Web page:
This hand is risky, it loses to discard, [[Stifle]], and [[Flusterstorm]]. Are you really supposed to give up a turn-one kill though? I don’t think so. Games are not always defined by their opening hands, and we need this game to be if that’s the case. Another action spell could do the job or maybe the opponent kept a second turn [[Marit Lage Token]] hand. It’s certainly not a hand I would feel great about, but sometimes the risk is worth the reward. Do you expect many six-card hands to be better against that trio of disruption? Not many will be, especially on the draw.
Death & Taxes
Hand No. 1: (on the draw)
[[Ponder|]] [[Brainstorm|]] [[Veil of Summer|]] [[Chrome Mox|]] [[Bloodstained Mire|]] [[Rite of Flame|]] [[Wishclaw Talisman|]]
The fundamental turn in game one of this matchup is turn two. That is when you can expect cards such as [[Thalia, Guardian of Thraben]], [[Stoneforge Mystic]], or [[Spirit of the Labyrinth]] to come down. While the opponent can use a [[Wasteland]] on the first turn, for the most part, the game revolves around the second turn. Which brings me back to our seven-card hand, what does this hand do on the second turn against a [[Thalia, Guardian of Thraben]]? Absolutely nothing. We need to mulligan to something explosive, I would rather mulligan to two while looking for exactly [[Echo of Eons]] and [[Lion’s Eye Diamond]] than lose keeping a hand that I know is hopeless. You could argue for [[Chrome Mox]] (Imprint: [[Ponder]]) and then cast [[Brainstorm]], but is that any better than just using the London Mulligan? I don’t believe so.
An important thing to know about the white hate-bears game is that they do not have free interaction in the first game. This means we can generate a [[Goblin Token]] horde via [[Empty the Warrens]] and take a likely win. That said, it’s not a guarantee due to [[Stoneforge Mystic]] into [[Batterskull]]. If you check out our data page, we have the math that breaks down this classic battle. It’s worth noting that 10 [[Goblin Token]]s can lose to [[Mother of Runes]] or [[Swords to Plowshares]] into [[Stoneforge Mystic]] and [[Batterskull]]. It’s better to accept these improbable losses than attempting to win with [[Echo of Eons]], I’d argue that the [[Empty the Warrens]] like is the mathematically correct choice.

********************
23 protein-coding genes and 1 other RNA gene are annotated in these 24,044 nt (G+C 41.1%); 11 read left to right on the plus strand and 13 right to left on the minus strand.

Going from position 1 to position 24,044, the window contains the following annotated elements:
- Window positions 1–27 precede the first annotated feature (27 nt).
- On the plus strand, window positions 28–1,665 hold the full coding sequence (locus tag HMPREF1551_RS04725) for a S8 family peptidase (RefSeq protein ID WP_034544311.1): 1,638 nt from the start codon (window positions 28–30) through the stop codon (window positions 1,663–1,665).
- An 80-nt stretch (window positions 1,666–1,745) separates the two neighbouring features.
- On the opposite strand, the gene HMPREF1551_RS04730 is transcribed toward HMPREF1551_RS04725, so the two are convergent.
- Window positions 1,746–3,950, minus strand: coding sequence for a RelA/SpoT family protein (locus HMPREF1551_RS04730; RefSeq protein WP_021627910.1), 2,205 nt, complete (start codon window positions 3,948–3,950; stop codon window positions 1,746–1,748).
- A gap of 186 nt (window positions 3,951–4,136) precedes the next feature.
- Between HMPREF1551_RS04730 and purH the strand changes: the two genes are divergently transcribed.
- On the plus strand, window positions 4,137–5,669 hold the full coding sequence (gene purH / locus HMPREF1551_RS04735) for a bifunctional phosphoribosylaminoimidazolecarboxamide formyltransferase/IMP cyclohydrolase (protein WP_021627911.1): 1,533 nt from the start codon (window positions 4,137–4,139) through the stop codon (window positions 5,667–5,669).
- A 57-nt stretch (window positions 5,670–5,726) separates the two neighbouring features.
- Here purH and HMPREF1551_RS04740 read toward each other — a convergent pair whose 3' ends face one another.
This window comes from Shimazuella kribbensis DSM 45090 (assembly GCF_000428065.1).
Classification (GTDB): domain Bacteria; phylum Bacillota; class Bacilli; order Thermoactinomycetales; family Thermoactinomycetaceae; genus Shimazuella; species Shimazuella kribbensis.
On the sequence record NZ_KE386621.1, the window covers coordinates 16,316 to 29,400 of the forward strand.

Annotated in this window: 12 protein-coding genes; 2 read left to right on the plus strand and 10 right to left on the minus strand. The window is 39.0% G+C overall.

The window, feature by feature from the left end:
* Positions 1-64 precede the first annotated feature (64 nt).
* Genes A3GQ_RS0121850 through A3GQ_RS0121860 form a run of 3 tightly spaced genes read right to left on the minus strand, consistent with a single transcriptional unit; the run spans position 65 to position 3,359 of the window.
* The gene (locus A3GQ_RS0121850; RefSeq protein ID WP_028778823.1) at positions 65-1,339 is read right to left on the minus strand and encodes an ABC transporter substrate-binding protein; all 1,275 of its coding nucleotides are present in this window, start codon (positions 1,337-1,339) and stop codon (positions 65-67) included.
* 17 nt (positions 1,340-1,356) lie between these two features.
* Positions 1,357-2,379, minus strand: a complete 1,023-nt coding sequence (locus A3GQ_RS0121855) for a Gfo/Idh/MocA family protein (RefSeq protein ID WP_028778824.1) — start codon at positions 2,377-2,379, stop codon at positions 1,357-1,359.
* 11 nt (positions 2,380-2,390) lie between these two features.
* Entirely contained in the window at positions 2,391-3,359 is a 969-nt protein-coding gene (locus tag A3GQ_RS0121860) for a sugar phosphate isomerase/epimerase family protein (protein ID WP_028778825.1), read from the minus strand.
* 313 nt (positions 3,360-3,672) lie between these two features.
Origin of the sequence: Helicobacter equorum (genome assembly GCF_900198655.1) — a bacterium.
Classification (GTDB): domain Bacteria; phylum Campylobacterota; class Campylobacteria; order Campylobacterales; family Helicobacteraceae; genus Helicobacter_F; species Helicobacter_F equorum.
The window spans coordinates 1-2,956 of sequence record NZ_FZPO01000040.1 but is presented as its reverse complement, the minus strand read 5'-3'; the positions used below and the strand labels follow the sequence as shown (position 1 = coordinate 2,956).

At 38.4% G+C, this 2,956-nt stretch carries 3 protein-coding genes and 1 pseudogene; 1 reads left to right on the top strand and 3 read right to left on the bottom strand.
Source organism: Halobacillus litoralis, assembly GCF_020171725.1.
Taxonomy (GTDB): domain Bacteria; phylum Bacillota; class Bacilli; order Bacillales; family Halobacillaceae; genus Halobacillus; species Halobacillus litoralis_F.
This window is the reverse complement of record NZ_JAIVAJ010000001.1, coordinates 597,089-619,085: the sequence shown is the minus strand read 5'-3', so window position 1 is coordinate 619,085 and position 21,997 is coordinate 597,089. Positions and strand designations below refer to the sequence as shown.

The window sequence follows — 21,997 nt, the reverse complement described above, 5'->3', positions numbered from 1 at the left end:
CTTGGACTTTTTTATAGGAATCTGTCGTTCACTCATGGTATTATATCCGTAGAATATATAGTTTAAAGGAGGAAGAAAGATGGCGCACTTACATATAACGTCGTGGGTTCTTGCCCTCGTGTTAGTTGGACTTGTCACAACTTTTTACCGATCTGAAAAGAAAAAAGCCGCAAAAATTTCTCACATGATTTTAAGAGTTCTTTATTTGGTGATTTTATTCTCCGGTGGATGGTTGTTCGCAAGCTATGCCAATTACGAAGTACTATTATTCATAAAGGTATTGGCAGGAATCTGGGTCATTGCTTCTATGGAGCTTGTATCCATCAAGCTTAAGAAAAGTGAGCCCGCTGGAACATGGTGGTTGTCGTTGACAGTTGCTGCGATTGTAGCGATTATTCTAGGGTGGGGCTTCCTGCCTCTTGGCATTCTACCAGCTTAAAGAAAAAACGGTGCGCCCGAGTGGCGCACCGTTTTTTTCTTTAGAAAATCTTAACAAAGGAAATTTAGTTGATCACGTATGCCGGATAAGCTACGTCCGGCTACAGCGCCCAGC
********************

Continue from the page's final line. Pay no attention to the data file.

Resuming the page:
Hand No. 3: (on the draw)
[[Lion’s Eye Diamond|]] [[Dark Ritual|]] [[Chrome Mox|]] [[Veil of Summer|]] [[Bloodstained Mire|]] [[Mox Opal|]] [[Rite of Flame|]]
In the days of the Paris Mulligan, I would’ve kept this hand. By keeping this hand you’re saying, “I am going to accept losing roughly 70-75″ of games” when [[Thalia, Guardian of Thraben]] resolves on the second turn. We’re 35 percent every turn to draw an action spell, but that math includes [[Ponder]] as well as [[Brainstorm]]. What if those cantrips don’t find [[Burning Wish]] or [[Wishclaw Talisman]]? In a matchup that is all about speed, taking the slow and steady nature of drawing an action spell eventually isn’t acceptable. Your best friend in game one is the London Mulligan — yes, I did two scenarios to emphasize this. It’s THAT important.
The fundamental turn is in our favor when on the play due to the ability of casting [[Wishclaw Talisman]] and passing the turn in the face of [[Wasteland]]. We’ll search up the basic [[Swamp]], [[Chrome Mox]] (Imprint: [[Brainstorm]]), and cast our two mana artifact. It’s natural to want to cast [[Lion’s Eye Diamond]] into [[Echo of Eons]], I get it — I enjoy doing broken things too. It’s not the best play, unfortunately. You’re taking away your ability of being able to cast [[Ad Nauseam]] without [[Echo of Eons]] in your deck on the second turn as long as you draw something that generates a mana that isn’t a land. Even if you don’t, it’s better to cast [[Echo of Eons]] with open mana and an untapped [[Wishclaw Talisman]] to search up a hypothetically lethal [[Tendrils of Agony]]. One of the fine lines of playing The EPIC Storm is knowing when to exercise patience and when to go for it because it’s not getting any better.